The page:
Collateral Consequences for Licensed Practitioners and Nurses under Minn. Stat. 245C

Collateral consequences are those consequences of a criminal conviction that are not related to the actual sentence. Collateral consequences are the difficulties that a person has as a result of the criminal charge or conviction. For individuals in certain professions, such as nursing, there are some rather steep collateral consequences that could affect the profession.

Under Minnesota Statute 245C, background checks that are performed by the Department of health and Human Services could prevent an individual from being able to work as a registered nurse, licensed practical nurse, home health aide, or even being the guardian of an elderly patient.

Just the filing of certain criminal charges, especially gross misdemeanors and felonies, can result in an administrative process that could lead to administrative disqualification from practicing in the field.

In some cases, a person may ignore the administrative notice that is sent by the Department of Health and Human Services after they have been charged with a serious crime. All the agency has to establish is that the defendant committed the crime based on a “preponderance of the evidence.” Even an acquittal does not affect the decision that the agency has made. When a person hires aSt. Paul criminal defense attorney, their attorney will advise them of the possible notification from DHS so that appropriate steps are taken to protect the client in both criminal court and at the administrative level.

An offense, such as reckless driving may not result in any action, but criminal sexual conduct, DWI, assault, domestic assault, financial crimes, and drug abuse are all examples of crimes that can result in a criminal charge that can result in the ultimate collateral offense of not being able to practice as a nurse.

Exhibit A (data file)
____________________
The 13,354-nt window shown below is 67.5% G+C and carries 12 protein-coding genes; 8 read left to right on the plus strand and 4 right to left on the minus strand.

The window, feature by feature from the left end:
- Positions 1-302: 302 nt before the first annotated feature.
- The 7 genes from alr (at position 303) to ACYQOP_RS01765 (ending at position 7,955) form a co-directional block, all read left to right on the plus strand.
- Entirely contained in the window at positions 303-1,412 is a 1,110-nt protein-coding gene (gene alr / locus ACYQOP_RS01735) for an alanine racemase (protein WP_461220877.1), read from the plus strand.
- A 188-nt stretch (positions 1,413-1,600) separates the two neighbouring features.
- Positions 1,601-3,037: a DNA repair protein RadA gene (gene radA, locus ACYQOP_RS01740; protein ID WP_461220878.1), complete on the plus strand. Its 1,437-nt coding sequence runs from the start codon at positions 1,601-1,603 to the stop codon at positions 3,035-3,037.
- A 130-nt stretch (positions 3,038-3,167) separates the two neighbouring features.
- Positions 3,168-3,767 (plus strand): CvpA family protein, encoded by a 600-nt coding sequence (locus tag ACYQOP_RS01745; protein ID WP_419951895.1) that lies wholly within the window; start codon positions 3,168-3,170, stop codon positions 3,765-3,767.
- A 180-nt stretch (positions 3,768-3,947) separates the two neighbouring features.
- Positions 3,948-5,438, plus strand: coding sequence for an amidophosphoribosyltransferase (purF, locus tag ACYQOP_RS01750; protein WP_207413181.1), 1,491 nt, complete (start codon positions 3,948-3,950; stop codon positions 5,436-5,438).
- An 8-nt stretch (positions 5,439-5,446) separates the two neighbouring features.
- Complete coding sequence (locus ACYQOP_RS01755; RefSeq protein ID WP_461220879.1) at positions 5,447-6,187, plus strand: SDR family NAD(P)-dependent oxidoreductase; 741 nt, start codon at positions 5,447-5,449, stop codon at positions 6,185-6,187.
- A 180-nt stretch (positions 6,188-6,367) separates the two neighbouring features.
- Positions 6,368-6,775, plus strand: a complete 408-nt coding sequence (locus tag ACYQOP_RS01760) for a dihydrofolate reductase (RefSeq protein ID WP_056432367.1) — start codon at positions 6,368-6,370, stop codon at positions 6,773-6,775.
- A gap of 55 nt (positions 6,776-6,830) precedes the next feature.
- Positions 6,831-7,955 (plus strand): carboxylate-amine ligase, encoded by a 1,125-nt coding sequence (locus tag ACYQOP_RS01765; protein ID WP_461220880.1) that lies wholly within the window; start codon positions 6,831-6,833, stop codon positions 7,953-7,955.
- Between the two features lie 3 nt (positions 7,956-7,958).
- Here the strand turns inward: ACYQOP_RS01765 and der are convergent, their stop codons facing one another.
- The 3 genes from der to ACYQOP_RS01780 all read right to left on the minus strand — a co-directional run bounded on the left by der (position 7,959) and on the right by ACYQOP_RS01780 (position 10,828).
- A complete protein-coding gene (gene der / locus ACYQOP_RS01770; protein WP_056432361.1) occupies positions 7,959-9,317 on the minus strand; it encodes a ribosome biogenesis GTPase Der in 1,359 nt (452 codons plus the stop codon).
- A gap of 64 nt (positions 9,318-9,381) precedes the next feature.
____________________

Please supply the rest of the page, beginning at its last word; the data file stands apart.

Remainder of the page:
Under Minnesota Statute 245C.15, subdivision 1, a disqualifying crime includes all degrees lf murder, first and second-degree manslaughter, all forms of domestic assault, kidnapping, aggravated robbery, murder of an unborn child in all degrees, prostitution, all degrees and types of criminal sexual conduct, neglect or endangerment of a child, felony-level stalking, shooting at or inside a public transit facility or vehicle, indecent exposure involving a minor, and child pornography. Also considered a disqualifying offense is the aiding and abetting of someone who committed any of these crimes. The offense doesn’t have to occur in just Minnesota either.

When disqualification is based on a judge’s determination before any conviction could take place, the disqualification period begins from the date the court order is issued.

Subdivision 2 states that a person can be disqualified from practicing in the nursing profession permanently. They can also be disqualified if less than 15 years have passed since the sentence was discharged, if there was a sentence, in many of the crimes mentioned above (excluding murder and sex offenses), including specific white collar crimes.

The ten-year disqualification pertains primarily to misdemeanors, gross misdemeanors, and very few felonies. The crimes are minor compared to those resulting in permanent disqualification or 15 years of disqualification.

The seven-year disqualification, like the ten-year disqualification, pertains to certain misdemeanor and gross misdemeanor crimes, such as fourth-degree assault and receiving stolen property, but a person charged with first-degree assault may be subject to this disqualification depending on other circumstances surrounding the matter.

It is important to have the proper legal representation in place to fight the charges and the collateral consequences that could result in order to preserve one’s career.